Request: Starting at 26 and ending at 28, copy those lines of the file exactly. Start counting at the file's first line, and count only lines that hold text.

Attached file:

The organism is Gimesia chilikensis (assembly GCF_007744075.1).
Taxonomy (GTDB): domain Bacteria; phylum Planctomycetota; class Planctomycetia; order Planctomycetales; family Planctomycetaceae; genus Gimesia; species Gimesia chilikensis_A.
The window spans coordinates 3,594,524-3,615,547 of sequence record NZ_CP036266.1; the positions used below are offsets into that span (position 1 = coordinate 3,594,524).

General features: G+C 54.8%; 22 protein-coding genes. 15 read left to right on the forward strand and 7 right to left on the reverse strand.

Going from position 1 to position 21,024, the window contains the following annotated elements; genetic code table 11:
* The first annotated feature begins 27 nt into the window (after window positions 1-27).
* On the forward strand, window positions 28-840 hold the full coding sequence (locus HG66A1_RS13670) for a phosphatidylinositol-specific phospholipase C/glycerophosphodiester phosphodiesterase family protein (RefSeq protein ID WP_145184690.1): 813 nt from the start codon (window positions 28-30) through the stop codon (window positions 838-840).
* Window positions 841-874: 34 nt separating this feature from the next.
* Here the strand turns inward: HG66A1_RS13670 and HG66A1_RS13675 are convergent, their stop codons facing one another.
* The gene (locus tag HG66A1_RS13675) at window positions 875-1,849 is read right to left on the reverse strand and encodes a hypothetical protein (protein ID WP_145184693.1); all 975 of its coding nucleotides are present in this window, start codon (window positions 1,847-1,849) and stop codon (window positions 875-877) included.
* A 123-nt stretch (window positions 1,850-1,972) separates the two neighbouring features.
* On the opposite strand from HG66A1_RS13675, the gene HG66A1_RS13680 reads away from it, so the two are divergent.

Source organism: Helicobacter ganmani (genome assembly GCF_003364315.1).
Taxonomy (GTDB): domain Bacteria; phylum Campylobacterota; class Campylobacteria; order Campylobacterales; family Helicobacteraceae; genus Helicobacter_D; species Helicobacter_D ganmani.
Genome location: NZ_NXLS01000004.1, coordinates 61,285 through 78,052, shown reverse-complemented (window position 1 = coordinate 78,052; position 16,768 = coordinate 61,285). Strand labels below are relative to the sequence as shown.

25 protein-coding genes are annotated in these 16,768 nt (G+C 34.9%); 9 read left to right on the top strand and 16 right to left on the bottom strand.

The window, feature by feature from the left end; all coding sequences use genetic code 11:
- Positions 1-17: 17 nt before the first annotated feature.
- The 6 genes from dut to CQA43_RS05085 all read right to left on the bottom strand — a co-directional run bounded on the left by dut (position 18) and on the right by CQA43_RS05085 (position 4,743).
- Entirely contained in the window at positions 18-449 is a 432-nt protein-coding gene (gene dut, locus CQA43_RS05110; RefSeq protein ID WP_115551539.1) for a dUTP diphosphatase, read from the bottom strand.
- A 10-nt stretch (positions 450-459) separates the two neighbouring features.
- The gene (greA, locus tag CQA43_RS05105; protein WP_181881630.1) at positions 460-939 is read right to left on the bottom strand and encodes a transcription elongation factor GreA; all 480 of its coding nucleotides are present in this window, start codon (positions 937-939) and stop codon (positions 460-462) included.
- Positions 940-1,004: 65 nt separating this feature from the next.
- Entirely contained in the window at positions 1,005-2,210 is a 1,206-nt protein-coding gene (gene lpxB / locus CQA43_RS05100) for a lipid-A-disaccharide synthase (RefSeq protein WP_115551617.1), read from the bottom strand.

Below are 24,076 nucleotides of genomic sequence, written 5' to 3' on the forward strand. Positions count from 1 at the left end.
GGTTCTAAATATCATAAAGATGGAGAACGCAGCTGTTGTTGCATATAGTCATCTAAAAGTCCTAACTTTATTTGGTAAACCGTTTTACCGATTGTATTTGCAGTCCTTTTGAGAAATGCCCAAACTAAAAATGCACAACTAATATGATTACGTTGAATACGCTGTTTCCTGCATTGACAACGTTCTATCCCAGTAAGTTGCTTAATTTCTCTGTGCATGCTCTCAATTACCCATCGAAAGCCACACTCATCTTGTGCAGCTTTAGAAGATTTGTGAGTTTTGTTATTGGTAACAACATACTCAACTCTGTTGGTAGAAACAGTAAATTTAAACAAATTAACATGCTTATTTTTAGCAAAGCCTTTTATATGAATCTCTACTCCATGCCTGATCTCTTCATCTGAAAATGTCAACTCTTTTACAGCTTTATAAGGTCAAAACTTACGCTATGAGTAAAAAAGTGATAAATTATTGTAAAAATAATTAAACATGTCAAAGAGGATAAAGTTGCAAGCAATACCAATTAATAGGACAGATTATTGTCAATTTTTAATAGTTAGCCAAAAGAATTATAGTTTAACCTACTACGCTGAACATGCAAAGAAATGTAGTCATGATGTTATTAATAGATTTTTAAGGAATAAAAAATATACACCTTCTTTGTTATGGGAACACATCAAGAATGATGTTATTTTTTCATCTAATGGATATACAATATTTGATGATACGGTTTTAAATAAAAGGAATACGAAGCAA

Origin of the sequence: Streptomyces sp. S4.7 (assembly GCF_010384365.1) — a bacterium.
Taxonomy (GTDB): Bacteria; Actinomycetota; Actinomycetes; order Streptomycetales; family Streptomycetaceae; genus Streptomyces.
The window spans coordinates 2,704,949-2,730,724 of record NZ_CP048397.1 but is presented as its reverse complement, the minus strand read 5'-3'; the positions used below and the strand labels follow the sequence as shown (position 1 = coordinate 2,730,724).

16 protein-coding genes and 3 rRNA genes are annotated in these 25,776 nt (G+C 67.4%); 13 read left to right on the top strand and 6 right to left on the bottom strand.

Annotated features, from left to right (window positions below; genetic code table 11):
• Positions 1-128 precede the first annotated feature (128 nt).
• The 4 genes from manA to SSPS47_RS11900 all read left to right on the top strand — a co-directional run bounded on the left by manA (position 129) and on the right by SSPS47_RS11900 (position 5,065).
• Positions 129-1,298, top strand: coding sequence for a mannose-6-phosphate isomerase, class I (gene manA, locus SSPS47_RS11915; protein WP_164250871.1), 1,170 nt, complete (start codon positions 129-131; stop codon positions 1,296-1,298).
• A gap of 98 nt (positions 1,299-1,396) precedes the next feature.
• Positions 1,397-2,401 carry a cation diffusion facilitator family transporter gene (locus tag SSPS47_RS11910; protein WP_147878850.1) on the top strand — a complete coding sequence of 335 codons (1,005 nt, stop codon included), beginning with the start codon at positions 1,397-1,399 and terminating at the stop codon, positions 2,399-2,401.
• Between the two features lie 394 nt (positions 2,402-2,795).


GGTTCTAAATATCATAAAGATGGAGAACGCAGCTGTTGTTGCATATAGTCATCTAAAAGTCCTAACTTTATTTGGTAAACCGTTTTACCGATTGTATTTGCAGTCCTTTTGAGAAATGCCCAAACTAAAAATGCACAACTAATATGATTACGTTGAATACGCTGTTTCCTGCATTGACAACGTTCTATCCCAGTAAGTTGCTTAATTTCTCTGTGCATGCTCTCAATTACCCATCGAAAGCCACACTCATCTTGTGCAGCTTTAGAAGATTTGTGAGTTTTGTTATTGGTAACAACATACTCAACTCTGTTGGTAGAAACAGTAAATTTAAACAAATTAACATGCTTATTTTTAGCAAAGCCTTTTATATGAATCTCTACTCCATGCCTGATCTCTTCATCTGAAAATGTCAACTCTTTTACAGCTTTATAAGGTCAAAACTTACGCTATGAGTAAAAAAGTGATAAATTATTGTAAAAATAATTAAACATGTCAAAGAGGATAAAGTTGCAAGCAATACCAATTAATAGGACAGATTATTGTCAATTTTTAATAGTTAGCCAAAAGAATTATAGTTTAACCTACTACGCTGAACATGCAAAGAAATGTAGTCATGATGTTATTAATAGATTTTTAAGGAATAAAAAATATACACCTTCTTTGTTATGGGAACACATCAAGAATGATGTTATTTTTTCATCTAATGGATATACAATATTTGATGATACGGTTTTAAATAAAAGGAATACGAAGCAA

Origin of the sequence: Streptomyces sp. S4.7 (assembly GCF_010384365.1) — a bacterium.
Taxonomy (GTDB): Bacteria; Actinomycetota; Actinomycetes; order Streptomycetales; family Streptomycetaceae; genus Streptomyces.